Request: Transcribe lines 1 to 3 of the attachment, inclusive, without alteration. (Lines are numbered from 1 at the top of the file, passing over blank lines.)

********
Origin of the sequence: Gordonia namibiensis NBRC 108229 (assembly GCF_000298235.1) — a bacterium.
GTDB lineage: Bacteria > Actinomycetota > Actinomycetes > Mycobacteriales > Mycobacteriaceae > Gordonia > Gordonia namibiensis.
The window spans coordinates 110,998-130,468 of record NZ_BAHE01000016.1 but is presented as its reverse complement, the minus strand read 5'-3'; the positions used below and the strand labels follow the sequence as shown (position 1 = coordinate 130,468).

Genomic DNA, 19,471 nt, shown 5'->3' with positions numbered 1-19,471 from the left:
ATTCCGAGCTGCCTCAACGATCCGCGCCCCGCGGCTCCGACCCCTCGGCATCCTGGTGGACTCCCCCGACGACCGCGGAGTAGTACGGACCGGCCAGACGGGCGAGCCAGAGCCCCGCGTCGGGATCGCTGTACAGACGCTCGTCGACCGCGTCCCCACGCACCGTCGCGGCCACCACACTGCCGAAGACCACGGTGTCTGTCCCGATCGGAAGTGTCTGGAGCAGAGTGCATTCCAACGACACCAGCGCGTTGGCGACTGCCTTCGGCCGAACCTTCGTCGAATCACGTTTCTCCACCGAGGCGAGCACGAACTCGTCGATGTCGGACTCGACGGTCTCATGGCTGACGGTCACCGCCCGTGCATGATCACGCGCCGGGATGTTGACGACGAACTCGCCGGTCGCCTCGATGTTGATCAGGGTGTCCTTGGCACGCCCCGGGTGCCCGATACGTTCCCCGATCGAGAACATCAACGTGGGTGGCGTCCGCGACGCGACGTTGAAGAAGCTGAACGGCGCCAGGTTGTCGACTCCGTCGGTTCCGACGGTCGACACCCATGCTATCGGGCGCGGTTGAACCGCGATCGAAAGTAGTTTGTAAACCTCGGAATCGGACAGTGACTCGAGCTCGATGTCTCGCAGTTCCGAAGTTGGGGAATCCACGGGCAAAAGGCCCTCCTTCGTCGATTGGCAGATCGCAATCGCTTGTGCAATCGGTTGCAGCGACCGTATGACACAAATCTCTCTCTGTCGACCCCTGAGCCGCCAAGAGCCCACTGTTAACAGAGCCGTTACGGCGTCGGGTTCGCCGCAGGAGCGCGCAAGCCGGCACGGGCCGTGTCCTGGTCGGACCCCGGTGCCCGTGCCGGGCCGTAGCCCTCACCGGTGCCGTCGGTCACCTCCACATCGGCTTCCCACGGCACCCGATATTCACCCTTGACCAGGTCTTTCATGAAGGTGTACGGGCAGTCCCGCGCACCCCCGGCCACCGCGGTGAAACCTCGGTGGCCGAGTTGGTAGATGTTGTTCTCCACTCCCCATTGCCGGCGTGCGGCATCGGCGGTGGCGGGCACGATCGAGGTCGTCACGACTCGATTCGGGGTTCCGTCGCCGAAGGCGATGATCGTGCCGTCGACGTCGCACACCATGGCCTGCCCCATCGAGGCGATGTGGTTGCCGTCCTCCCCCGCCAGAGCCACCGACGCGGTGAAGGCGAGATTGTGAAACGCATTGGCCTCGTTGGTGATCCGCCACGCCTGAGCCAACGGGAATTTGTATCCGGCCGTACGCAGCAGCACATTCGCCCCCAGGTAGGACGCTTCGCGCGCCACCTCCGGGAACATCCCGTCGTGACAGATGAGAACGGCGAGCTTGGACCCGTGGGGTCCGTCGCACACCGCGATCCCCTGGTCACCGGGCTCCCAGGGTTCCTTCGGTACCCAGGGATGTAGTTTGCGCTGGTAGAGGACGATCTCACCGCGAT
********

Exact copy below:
Origin of the sequence: Gordonia namibiensis NBRC 108229 (assembly GCF_000298235.1) — a bacterium.
GTDB lineage: Bacteria > Actinomycetota > Actinomycetes > Mycobacteriales > Mycobacteriaceae > Gordonia > Gordonia namibiensis.
The window spans coordinates 110,998-130,468 of record NZ_BAHE01000016.1 but is presented as its reverse complement, the minus strand read 5'-3'; the positions used below and the strand labels follow the sequence as shown (position 1 = coordinate 130,468).